For the past three years, I have been following the real estate crowdfunding sub-sector and have been excited about the potential for growth thanks to advances in technology, changes in investor preferences, and policy reform. I have always felt the startups that ultimately win this market will possess amazing access to deal flow and an extremely savvy management team that is skilled in real estate, technology, and public policy. After reading an article from Mattermark entitled, “Read The Fine Print Before You Turn To Equity Crowdfunding,” and conducting my own research on the JOBS Act’s Title III equity crowdfunding provision, I felt the need to share my thoughts on the provision and the implications it has on the future of real estate crowdfunding market before the roll out of the law on May 16, 2016. Below are summaries on I) My Prior Opinions on Real Estate Crowdfunding Market, II) Title III of the JOBS Act and lastly III) Title III Implications on My Real Estate Crowdfunding Investment Thesis.
I. My Prior Opinions on Real Estate Crowdfunding Market
When I started blogging about tech startups and venture capital opportunities “in earnest” (I promise no pun intended) in November of last year, I identified the real estate industry as one that was primed to be disrupted by tech-enabled businesses for the next five years. In my second post, “Location, Innovation, & Optimization,” I recognized the key driver of my bullish call on the CREtech industry as being technologies ability to quickly provide access and transparency to data.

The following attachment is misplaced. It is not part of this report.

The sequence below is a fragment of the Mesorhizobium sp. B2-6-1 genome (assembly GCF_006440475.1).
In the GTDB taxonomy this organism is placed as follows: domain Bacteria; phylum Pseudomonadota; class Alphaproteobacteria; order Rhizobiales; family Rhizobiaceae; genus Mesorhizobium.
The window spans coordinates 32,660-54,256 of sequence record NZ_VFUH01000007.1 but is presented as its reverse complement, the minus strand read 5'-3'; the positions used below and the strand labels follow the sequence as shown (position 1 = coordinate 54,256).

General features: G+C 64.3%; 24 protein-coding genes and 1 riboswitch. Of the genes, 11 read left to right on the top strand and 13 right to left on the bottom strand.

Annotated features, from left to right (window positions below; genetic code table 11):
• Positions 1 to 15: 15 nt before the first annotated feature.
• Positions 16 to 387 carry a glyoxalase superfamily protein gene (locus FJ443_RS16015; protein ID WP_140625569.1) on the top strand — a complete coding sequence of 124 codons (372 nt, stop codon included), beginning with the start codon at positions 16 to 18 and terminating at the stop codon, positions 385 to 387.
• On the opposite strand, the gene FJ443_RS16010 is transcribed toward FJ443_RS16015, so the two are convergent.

I went on to write in “It’s Crowded in Here” about the CREtech’s crowdfunding sub-sector market opportunity thanks to market trends caused by the intersection of the real estate, banking, technology, and public sectors. I felt that the space was ripe for disruption thanks to distinct market opportunities and challenges highlighted below. (Note: I’ve bolded the concepts that are impacted by the launch of Title III regulation)
- Antiquated Banking Practices: Many banks and financial institutions follow underwriting guidelines that do not meet the needs of bridge loans for small to medium-sized real estate developments
- Advantages of Crowdfunding: Peer to Peer marketplaces use tech to make loans simple & fast; seamless technology also reduces lead times need by banks for closing deals
- Access for Passive Real Estate Investors: Crowdfunding provides diversification and insider access to private transactions that were historically limited to personal network
- JOBS Act Impact: In 4Q15, the SEC adopted rules to permit individuals (both accredited and non-accredited) to invest in securities-based crowdfunding transactions based on certain investment limits
- Regulatory Changes: Although the JOBS Act opened the opportunity for a “democratization” of equity, there are still regulatory pressures that limit a larger investor pool; successful start-ups need to be well versed in the regulation to take advantage of the opportunity
- Outsider Network for Deal Pipeline: Tech enabled services have usually disrupted industries by leveraging their “outside perspective.” However in RE space, one obstacle is breaking into the network. For startups to create value in this industry, they need to provide good deal flow and, therefore, need a strong network in the industry
- Lack of Awareness from Established Real Estate Community: Sponsors and Investors may lack awareness of RE crowdfunding platforms; it’s something new and current real estate professionals might not understand the use case for lending platforms
II. Title III of the JOBS Act